When you've suffered a loss that sets your business back, it's upsetting when you realize you don't have documentation of your equipment values. Whether you're dealing with the fallout of a storm, a fire or a theft, documenting the value of your equipment is a vital part of the claim process. If you didn't have a machinery valuation performed ahead of time, you may be having a difficult time proving what the equipment was actually worth, especially when the equipment was customized or has unusual features that your insurance adjustor isn't familiar with. A retrospective machine appraisal helps prove the exact value of the machinery when the loss took place.

Tax Issues

What about when you're dealing with a tax agency? Equipment can lose value quickly at times, especially if it is in a struggling industry or when technology quickly changes. When a tax appraiser doesn't have a solid grip on the value of the machinery you own and just uses accounting depreciation, it's difficult to prove your side of the appeal without documentation. A retrospective valuation helps prove that the machinery was worth looking at market conditions, the condition of the equipment and similar elements that affect your machinery's final value.

If you find yourself needing to do the time warp to prove equipment values, a retrospective equipment appraisal can help document past value. At Equipment Appraisal Services, our job is helping you document equipment values, even after the fact. Please contact us today for help with your retrospective machine appraisal.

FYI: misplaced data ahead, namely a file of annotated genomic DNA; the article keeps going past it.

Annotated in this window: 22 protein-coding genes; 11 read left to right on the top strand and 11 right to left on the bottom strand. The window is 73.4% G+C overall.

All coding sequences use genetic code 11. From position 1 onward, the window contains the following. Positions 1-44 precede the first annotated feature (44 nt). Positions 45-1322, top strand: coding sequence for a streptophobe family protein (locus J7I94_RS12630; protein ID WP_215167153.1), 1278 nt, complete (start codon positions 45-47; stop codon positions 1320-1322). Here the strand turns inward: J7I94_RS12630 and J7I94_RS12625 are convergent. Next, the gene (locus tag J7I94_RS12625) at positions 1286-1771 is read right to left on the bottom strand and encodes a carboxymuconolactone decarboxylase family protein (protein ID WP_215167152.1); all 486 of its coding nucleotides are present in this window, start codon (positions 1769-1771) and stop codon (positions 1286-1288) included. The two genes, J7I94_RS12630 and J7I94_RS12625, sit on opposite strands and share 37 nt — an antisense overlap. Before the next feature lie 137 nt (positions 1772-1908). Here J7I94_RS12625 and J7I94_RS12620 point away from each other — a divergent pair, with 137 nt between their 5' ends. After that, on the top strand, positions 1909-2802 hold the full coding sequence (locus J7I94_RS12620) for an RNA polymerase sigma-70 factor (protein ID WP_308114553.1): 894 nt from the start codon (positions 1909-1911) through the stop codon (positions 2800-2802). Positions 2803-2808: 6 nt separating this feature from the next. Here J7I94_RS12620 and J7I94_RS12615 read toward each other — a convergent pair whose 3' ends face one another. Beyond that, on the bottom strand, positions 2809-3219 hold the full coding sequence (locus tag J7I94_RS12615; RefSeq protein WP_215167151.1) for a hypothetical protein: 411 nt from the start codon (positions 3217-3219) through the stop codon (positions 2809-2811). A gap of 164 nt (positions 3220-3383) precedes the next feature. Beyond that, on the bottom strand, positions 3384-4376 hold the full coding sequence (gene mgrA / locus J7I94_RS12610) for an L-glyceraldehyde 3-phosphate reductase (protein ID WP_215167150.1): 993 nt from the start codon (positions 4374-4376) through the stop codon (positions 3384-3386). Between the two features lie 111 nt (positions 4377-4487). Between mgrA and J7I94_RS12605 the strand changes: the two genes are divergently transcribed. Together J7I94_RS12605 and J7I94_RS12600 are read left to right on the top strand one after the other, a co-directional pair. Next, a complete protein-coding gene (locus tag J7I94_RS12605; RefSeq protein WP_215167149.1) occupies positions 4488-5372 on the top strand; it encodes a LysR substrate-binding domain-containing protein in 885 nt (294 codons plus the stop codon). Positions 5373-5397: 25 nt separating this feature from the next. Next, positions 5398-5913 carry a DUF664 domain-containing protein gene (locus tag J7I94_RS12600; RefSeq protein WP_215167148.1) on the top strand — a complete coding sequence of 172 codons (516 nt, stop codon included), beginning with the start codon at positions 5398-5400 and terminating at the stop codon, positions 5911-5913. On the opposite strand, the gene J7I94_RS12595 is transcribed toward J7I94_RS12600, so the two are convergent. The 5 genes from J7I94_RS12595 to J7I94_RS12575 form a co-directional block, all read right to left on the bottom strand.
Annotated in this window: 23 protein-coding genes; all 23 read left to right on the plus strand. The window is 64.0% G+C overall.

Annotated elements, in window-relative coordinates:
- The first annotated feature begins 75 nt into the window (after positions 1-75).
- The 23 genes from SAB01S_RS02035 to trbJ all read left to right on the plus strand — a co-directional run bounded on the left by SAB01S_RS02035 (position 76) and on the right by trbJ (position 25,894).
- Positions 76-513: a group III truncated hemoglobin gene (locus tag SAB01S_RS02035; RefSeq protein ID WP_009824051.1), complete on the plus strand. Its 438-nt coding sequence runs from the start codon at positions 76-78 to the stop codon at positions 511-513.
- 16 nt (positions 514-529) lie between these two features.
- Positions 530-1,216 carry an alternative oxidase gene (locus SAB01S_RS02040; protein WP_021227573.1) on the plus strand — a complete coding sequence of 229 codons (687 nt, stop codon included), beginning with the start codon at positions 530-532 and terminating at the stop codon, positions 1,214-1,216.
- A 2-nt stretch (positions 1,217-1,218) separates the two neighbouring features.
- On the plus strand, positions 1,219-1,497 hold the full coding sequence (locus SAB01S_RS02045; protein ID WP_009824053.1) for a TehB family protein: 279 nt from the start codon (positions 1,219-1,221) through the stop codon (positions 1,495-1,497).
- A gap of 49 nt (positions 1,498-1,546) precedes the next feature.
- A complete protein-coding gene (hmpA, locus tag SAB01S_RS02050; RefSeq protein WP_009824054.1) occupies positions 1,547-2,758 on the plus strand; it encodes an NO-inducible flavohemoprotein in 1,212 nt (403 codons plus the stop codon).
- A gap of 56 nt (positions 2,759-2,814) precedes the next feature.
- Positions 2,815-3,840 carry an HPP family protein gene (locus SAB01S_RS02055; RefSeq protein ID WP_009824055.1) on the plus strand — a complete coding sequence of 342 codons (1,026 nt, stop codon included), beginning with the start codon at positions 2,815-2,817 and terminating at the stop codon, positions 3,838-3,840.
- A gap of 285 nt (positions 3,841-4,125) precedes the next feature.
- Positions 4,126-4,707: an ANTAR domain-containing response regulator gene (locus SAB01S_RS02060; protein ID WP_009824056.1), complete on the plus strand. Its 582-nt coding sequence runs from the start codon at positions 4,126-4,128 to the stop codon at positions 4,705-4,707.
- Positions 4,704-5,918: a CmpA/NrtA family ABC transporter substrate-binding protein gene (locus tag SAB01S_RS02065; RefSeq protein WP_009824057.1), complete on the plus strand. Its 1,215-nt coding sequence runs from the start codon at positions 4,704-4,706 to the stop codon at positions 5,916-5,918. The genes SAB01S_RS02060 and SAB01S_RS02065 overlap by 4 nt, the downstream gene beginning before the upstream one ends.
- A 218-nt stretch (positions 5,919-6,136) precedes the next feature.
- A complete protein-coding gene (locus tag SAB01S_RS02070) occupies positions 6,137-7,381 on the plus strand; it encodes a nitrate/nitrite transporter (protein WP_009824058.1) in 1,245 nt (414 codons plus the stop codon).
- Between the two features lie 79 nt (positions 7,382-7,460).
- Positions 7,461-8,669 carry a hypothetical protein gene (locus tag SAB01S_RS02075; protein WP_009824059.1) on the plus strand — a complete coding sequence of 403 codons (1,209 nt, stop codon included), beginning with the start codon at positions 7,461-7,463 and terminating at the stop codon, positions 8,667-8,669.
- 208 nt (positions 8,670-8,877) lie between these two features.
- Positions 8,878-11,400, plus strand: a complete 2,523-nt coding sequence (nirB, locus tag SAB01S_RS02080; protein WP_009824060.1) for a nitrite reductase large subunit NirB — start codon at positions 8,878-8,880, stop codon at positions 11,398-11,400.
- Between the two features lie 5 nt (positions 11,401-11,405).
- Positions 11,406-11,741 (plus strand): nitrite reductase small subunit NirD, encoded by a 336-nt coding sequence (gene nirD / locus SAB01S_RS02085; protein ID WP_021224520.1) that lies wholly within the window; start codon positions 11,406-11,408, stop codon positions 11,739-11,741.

Tags: Litigation, Insurance Loss, donation appraisal, retrospective appraisals

Actual Cash Value, Stated Amount, Replacement Value: The Differences

Posted by Equipment Appraisal Services on Thu, Oct 08, 2015 @ 09:00 AM

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When you're working with financial terms, it can seem like a maze of confusing and often contradictory terminology is employed to keep you in the dark. One of the issues many business owners run into is determining the difference between stated amount, replacement value and actual cash value, and how having one type of value in a machinery and equipment appraisal can prevent you from collecting after a loss. Though a machine appraiser is almost always happy to help explain the differences, here are the basics to help keep you informed and your equipment appraiser getting the job done.

Stated Amount

Using the stated amount means simply that instead of basing your insurance policy premiums on the actual value the equipment appraisers determine, the policy owner is responsible for reporting the equipment's value. After you specify the value, the insurance company adjusts your premium according to your valuation. Though this works well if you have equipment that changes hands frequently, it can also cause problems if there is a loss and you've undervalued the machinery. Once the loss has occurred, the claims adjustor figures out the equipment's value when the loss happened, and if the insurance company finds the equipment has been covered using a much lower machinery valuation than the market will bear, certain clauses may come into effect that will reduce the insurance payment significantly, leaving you in a bind.